San Antonio Mission Trails, statewide transportation enhancement project: Volume I, construction package 1, archeological investigations at Mission San Francisco de la Espada (41BX4), City of San Antonio, Bexar County, Texas




Cargill, Diane A.
Meissner, Barbara A.
Fox, Anne A.
Cox, I. Waynne

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Center for Archaeological Research, The University of Texas at San Antonio


This report represents the first volume detailing the results of archaeological and archival investigations associated with the San Antonio Missions Trails Project. The project consists of a system of hike-and-bike trails under development by the City of San Antonio. Its purpose of the trails is to connect the Alamo with the four other Spanish Colonial missions in San Antonio. The project is divided into five packages or phases. Only the first four phases include archaeological investigations. Because the project is estimated to last several yeas, rather than waiting for the completion of the entire project before issuing the report of findings, each volume issued in this series will report on the findings of a specific package or closely related packages. Archaological investigations performed for all phases of the Mission Trails Project were, or will be, conducted under Texas Antiquities Permit No. 2051. In October of 1998, the Center for Archaeological Research (CAR) of the University of Texas at San Antonio contracted with the City of San Antonio, Bexar County, Texas, to provide archaelogical services to assess damage done by unmonitored construction activities to areas surrounding Mission San Francisco de la Espada, San Antonio, Texas. These investigations were part of the Mission Trails project which was intended to provide archival research and monitoring of all construction activities in areas of the project that had the potential to impact cultural resources eligible for inclusion in the National Register of Historic Places or for designation as State Archaeological Landmarks. Between December 1998 and April 1999, CAR performed the archaeological investigations at Mission Espada. A total of 49 units was excavated in three areas designated as the Northwest Gateway, the Hike-and-Bike Trail, and Drainage System A. In addition, excavation by construction crews in Drainage Systems A and B and replacement of pipes within the Espada Acequia was monitored. Two backhoe trenches were excavated in Drainage System A and seven in Drainage System B. [...]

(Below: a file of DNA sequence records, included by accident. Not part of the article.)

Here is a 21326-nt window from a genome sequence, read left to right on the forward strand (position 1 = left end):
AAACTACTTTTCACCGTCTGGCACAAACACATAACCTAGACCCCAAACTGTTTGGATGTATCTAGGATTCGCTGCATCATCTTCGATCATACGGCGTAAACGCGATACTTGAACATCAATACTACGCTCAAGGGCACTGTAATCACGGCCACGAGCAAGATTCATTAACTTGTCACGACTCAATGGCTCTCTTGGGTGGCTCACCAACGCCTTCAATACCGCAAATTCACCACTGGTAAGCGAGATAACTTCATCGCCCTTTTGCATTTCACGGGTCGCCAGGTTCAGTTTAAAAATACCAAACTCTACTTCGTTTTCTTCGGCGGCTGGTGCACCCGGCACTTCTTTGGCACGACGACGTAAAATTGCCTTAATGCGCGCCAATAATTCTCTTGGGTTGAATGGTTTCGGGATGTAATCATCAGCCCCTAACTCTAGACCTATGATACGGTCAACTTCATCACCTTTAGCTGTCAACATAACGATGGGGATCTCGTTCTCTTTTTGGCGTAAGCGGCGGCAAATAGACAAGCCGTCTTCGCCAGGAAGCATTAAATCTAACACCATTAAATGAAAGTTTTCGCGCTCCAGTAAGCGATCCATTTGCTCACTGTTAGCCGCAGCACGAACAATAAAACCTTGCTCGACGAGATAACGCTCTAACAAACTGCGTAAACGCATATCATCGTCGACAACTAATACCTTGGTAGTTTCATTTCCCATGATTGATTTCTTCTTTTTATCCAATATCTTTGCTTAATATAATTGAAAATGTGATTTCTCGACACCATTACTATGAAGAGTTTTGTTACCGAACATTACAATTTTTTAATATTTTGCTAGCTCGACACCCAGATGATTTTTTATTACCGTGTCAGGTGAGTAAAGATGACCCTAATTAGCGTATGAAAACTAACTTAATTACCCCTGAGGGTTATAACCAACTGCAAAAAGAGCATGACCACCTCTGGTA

archaeological investigation, archaeology, Texas archaeology, excavations, San Antonio, Bexar County, Spanish missions, Mission San Francisco de la Espada